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How to connect to the internet over USB from the Raspberry Pi Zero

This How-To document explains how I managed to get an internet connection to the Pi Zero over USB using a Windows 7 host PC, a Linux server, and a USB data cable. If the internet connection sharing (ICS) option works without any issues on the host PC or a SSH server can be installed on the same PC, the Linux server is not required.

1   Windows 7

1.1   Create an SSH connection to the Pi Zero over USB

I was able to connect to the Raspberry Pi Zero using only a host PC and a USB data cable by following this article. I had to install the RNDIS/Ethernet Gadget driver as explained in this document to recognize the Pi Zero as an ethernet device. Not only that, I needed to install the Bonjour SDK for Windows to discover the little computer on the local network and connect to it by its name, not by a randomly assigned IP address. So far, so good.

1.2   Share the internet with the Pi

One problem with this setting is that the Pi Zero doesn’t have an outgoing internet connection, so I can only get into it through SSH and cannot come out to the internet from there. One comment in the article suggests how to share the host PC’s internet with the Pi Zero. Unfortunately, for whatever reason, I was getting a blue screen of death (BSOD) whenever I enable the internet connection sharing (ICS) option on the host PC running Windows 7 and connect to the Pi Zero over USB. Updating the LAN device driver didn’t help. As a workaround, I used port forwarding over SSH to create a SOCKS5 proxy server and used tsocks as a proxy client. According to the INSTALL document of tsocks, it should be able to handle DNS queries over TCP protocols when compiled with --enable-socksdns --disable-hostnames, but these compile-time options didn’t help resolve DNS queries. As a result, the SOCKS5 client would only handle IP-based queries, which is not very useful. I found an article about this same issue, which also suggests a fix to the problem. By patching tsocks as recommended, I was able to send DNS queries out from the Pi Zero over USB.

1.3   Connect to the Pi from the proxy server

Now, if the proxy server is different from the host PC, to which the Pi Zero is connected via USB, there is no way to connect to the Raspberry from the proxy server because only the host PC can see it. For example, the Pi Zero (P) is connected to the host PC (H) and uses the proxy server (S) for outgoing traffic. I can SSH into P from H because P serves as a USB ethernet device for H, but I cannot connect to P from S because S has no physical connection to P and only serves as a SOCKS5 proxy server. To address this issue, I initiated two additional SSH tunnels:

  1. Remote port forwarding from S to H created on H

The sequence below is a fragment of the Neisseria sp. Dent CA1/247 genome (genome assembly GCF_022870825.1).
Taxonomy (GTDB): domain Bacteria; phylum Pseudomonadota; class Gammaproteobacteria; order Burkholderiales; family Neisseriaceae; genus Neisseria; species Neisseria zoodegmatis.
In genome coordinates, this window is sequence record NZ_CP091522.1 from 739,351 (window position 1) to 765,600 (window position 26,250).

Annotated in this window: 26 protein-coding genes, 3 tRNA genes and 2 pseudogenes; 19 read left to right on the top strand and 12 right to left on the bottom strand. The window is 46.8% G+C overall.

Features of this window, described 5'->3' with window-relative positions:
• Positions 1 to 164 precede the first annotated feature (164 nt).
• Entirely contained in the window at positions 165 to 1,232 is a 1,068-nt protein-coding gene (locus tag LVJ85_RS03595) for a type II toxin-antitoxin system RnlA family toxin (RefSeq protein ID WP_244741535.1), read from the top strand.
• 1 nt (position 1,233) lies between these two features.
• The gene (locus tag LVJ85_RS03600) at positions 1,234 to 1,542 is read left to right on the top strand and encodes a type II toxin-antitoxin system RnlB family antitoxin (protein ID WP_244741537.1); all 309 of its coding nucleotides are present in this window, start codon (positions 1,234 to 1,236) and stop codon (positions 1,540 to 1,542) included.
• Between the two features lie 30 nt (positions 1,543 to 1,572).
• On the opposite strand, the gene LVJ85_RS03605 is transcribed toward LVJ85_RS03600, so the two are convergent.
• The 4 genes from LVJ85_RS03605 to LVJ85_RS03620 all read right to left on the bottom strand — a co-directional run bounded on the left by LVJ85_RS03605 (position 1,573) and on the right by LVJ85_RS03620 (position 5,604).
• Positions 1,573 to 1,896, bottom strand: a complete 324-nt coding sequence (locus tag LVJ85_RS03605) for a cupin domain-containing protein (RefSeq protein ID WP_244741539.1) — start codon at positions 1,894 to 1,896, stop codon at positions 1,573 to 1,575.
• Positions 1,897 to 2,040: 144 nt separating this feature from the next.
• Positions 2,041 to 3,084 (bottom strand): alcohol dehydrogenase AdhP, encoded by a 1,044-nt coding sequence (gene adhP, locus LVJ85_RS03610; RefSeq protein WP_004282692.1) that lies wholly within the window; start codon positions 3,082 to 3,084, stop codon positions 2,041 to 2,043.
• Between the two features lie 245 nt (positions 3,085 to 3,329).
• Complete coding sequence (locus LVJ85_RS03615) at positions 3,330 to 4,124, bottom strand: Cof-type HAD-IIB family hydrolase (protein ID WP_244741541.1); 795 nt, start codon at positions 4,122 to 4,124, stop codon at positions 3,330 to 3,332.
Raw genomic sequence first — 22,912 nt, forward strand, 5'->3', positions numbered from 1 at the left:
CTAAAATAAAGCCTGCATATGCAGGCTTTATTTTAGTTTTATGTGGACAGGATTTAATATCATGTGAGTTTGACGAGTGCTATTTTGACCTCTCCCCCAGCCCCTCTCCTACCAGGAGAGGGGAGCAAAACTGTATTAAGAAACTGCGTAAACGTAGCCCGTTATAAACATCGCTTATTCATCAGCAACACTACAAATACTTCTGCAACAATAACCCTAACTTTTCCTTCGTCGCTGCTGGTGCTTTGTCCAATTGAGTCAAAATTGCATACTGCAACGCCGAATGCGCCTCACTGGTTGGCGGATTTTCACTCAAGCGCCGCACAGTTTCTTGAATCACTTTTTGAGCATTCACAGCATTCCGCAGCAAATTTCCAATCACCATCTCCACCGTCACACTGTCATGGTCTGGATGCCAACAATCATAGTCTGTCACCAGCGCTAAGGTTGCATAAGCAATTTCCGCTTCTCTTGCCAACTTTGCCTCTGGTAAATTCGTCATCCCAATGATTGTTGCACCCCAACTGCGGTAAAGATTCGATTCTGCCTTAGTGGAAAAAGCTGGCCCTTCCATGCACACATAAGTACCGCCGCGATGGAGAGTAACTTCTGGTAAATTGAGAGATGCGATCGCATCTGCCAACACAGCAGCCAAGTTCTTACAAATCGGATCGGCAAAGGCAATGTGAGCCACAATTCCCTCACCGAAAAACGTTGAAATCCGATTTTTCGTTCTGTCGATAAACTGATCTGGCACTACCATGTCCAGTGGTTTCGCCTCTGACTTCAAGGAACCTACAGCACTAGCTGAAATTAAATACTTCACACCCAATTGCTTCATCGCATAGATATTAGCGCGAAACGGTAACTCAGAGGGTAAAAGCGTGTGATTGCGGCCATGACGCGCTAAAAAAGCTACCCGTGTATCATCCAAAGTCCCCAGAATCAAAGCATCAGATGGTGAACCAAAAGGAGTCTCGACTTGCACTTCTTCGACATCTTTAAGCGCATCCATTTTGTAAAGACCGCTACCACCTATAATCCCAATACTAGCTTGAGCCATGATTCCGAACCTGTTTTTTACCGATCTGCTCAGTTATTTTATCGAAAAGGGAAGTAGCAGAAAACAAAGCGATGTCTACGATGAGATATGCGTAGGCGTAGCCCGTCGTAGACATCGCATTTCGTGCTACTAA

2. Local port forwarding from H to P created on H

In this way, I was able to SSH into P from S through the two SSH tunnels above.

2   Slackware using Avahi

2.1   Create an SSH connection to the Pi Zero over USB

On the host,

  1. Install avahi with the --enable-autoipd configure option. The avahi package from SlackBuild doesn’t include this configure option.
  2. Install nss-mdns either manually or using sbopkg:
    sbopkg -i nss-mdns
  3. Copy /etc/nsswitch.conf-mdns to /etc/nsswitch.conf:
    cp /etc/nsswitch.conf-mdns /etc/nsswitch.conf
  4. Start the avahi daemon:
    /etc/rc.d/rc.avahidaemon start
  5. Assign an IP address to the USB device:
    avahi-autoipd -D usb0
  6. SSH into the Pi:
    ssh pi@raspberrypi.local

2.2   Share the internet with the Pi

On the host,

  1. Find the IP address on usb0:
    ifconfig usb0:avahi
  2. Allow IP forwarding on the host:
    echo 1 > /proc/sys/net/ipv4/ip_forward
    iptables -t nat -A POSTROUTING -o eth0 -j MASQUERADE
  3. SSH into the Pi: ssh pi@raspberrypi.local

On the Pi,

  1. Add a name server (e.g., 169.254.1.1) to /etc/resolv.conf:
    echo 169.254.1.1 | sudo tee /etc/resolv.conf
  2. Set the default gateway (e.g., 169.254.1.1) to the host PC’s IP address:
    sudo route add default gw 169.254.1.1

3   Slackware using a static IP address

On the Pi,

  1. Once a connection to the Pi using Avahi is established, SSH into the Pi.
  2. Disable the avahi service because it’s not needed for a static IP address:
    sudo systemctl disable avahi-daemon
  3. Add the following lines to /etc/network/interfaces:
    allow-hotplug usb0
    iface usb0 inet static
        address 192.168.2.2
        netmask 255.255.255.0
        network 192.168.2.0
        broadcast 192.168.2.255
        gateway 192.168.2.1
        dns-nameservers 8.8.8.8
  4. Reboot:
    sudo reboot

On the host,

  1. Assign an IP address to the usb0 device:
    ifconfig usb0 192.168.2.1
  2. Allow IP forwarding on the host:
    echo 1 > /proc/sys/net/ipv4/ip_forward
    iptables -t nat -A POSTROUTING -o eth0 -j MASQUERADE
  3. SSH into the Pi:
    ssh pi@192.168.2.2

If you want to connect to the Pi in the 192.168.2.0 subnet from a computer in the 192.168.1.0 subnet, run the following command on the computer from which you want to connect to the Pi:

route add -net 192.168.2.0 netmask 255.255.255.0 gw 192.168.1.2

4   More ideas

It would be great if the Pi Zero appears as a mass storage on the host PC and contains programs required to create an internet connection for itself. Maybe, adding the mass storage driver in Raspbian should do it.

5   References


Wed Jul 26 11:28:53 2017 EDT by Huidae Cho
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